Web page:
The Drift by C. J. Tudor – Review.

About The Book

Survival can be murder . . .

Hannah awakens to carnage, all mangled metal and shattered glass. Evacuated from a secluded boarding school during a snowstorm, her coach careered off the road, trapping her with a handful of survivors.

Meg awakens to a gentle rocking. She’s in a cable car stranded high above snowy mountains, with five strangers and no memory of how they got on board.

Carter is gazing out of the window of an isolated ski chalet that he and his companions call home. As their generator begins to waver in the storm, the threat of something lurking in the chalet’s depths looms larger.

Outside, the storm rages. Inside each group, a killer lurks.

But who?

And will anyone make it out alive? . . .

My Review

C J Tudor is a favourite author of mine so I was looking forward to reading this new book. A dystopian thriller about a killer virus that had changed the world, and it showed an eerie and often unsettling view of how life could change when faced with threats from illness, severe weather and mistrust.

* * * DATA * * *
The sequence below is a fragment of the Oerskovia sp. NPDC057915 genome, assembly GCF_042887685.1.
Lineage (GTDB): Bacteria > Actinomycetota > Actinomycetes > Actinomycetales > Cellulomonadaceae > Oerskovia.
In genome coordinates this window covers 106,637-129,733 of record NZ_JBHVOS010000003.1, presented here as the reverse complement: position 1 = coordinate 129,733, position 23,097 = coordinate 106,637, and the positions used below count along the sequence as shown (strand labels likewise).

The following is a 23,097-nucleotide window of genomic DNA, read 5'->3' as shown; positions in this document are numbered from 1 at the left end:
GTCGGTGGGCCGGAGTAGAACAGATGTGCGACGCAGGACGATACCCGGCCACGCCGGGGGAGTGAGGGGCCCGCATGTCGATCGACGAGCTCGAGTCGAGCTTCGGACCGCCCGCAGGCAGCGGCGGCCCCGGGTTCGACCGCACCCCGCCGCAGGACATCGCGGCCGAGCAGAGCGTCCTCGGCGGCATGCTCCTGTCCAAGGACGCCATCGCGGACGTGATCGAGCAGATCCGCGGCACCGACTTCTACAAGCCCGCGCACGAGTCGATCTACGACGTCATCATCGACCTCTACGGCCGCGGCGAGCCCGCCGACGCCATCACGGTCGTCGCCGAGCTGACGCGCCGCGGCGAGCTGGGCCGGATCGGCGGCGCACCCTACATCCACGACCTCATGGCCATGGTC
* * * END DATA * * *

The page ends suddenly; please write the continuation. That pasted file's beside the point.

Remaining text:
Three different narrators in three dangerous situations who were all linked by their connection to The Retreat but there was another link that I couldn’t initially work out. This was slowly revealed the more I read. All three were strong characters who were all hiding something and they all desperate to escape their situation. All were struggling with their current situation but they also had problems that they were trying to run from in their personal lives and the one I had more liking and sympathy for was Meg.

Everyone will be aware of how, at times, terrifying the real virus was. The one that features in this book makes that pale into insignificance. The treatment used, especially, was the one that I found difficult to handle and had me thinking about what options I would consider if I was in a similar predicament.

Strangely it wasn’t the storyline about the virus that chilled me. There was the weather, obviously, you couldn’t not be chilled reading about the icy conditions. But more than anything it was the characters, not knowing who, if any, could be trusted and what each of them were prepared to do.